Job losses and collapse of businesses as a result of the energy crisis are clear examples of the danger of neglecting infrastructure development. The loss in productive man hours as a result of our inability to expend existing roads and diversifying our transportation network is a phenomenon explained purely by the limited investment in infrastructure development.

In the face of an ever increasing population, greater expectations, demands from the Ghanaian society and budgetary constraints, the government is facing enormous pressure to deliver new and improved infrastructure projects from transport, education; healthcare, waste management, water accommodation and defence. As in many countries, the financing requirements of current and future infrastructure needs far exceed resources available.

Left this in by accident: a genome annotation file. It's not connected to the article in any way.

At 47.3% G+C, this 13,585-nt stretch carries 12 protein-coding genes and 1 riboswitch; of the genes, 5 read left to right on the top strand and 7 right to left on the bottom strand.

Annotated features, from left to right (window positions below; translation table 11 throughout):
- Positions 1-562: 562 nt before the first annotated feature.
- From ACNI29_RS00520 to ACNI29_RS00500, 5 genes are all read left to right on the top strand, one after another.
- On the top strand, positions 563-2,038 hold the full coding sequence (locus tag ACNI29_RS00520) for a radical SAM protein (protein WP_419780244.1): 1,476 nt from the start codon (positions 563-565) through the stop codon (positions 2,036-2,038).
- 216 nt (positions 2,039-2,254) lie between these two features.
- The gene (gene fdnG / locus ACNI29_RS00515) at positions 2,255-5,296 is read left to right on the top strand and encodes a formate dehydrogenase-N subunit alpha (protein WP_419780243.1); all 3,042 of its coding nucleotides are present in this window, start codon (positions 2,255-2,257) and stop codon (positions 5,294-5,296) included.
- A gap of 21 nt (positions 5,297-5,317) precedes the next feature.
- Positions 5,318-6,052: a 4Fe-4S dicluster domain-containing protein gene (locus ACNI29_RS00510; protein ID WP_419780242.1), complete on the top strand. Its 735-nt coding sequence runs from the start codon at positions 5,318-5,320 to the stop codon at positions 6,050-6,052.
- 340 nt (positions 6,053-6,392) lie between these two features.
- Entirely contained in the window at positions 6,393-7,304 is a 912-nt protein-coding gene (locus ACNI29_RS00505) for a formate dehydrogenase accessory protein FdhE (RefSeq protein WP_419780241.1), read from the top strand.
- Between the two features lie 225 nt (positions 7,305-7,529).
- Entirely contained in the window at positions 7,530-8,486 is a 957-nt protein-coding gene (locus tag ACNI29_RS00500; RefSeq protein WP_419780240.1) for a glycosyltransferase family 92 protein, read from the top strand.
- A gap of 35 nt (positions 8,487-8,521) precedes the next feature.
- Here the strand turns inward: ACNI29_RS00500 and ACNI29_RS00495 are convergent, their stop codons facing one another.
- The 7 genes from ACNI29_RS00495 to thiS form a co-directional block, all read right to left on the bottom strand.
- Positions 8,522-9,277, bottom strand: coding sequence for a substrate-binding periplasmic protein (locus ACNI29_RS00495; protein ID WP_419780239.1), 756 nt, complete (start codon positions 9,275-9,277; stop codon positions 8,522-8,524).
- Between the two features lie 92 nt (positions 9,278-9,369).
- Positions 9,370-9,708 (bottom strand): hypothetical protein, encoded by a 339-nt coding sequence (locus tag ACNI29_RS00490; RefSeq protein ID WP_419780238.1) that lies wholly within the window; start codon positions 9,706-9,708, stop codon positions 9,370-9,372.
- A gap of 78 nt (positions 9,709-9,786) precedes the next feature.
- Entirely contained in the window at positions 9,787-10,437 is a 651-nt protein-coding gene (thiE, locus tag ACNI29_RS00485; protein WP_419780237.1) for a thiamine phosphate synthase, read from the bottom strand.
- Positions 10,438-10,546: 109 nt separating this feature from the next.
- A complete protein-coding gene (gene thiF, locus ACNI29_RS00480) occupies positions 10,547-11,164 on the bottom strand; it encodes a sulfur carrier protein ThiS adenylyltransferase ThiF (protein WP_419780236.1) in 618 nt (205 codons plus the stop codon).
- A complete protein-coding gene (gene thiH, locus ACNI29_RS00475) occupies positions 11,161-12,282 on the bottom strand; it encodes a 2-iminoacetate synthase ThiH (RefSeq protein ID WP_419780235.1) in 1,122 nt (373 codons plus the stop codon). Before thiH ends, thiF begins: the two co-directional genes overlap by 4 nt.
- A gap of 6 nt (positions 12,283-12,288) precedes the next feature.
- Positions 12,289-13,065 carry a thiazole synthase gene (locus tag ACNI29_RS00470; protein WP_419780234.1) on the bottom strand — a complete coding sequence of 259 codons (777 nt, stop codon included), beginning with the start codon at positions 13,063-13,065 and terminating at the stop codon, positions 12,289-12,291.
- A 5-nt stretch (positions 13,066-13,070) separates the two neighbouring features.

Rising into the middle-income bracket has limited Ghana’s financing options - concessional funding, both from donors and development partners, have reduced drastically. It is clear that the public purse can no longer provide the quantum leap we need to close the yawning infrastructure gap. It has therefore become necessary for government explore other ingenious options to finance projects, build infrastructure and deliver services to ensure that Ghana is able to stay competitive in attracting investment.

Globally, Public-private partnerships (PPP's) have been a reliable tool to harness the strengths of the private and public sectors in bridging the infrastructure gap. In addition to maximizing efficiencies and innovations of private enterprises, PPP's can provide the needed capital to finance public goods and services, thereby freeing up public funds for core economic and social programs. There are several active PPP markets around the world, including Canada, Australia and the UK. What tends to distinguish the leader countries is that PPP activity is conducted through a comprehensive government program rather than on a one-off basis as has been the case in the USA.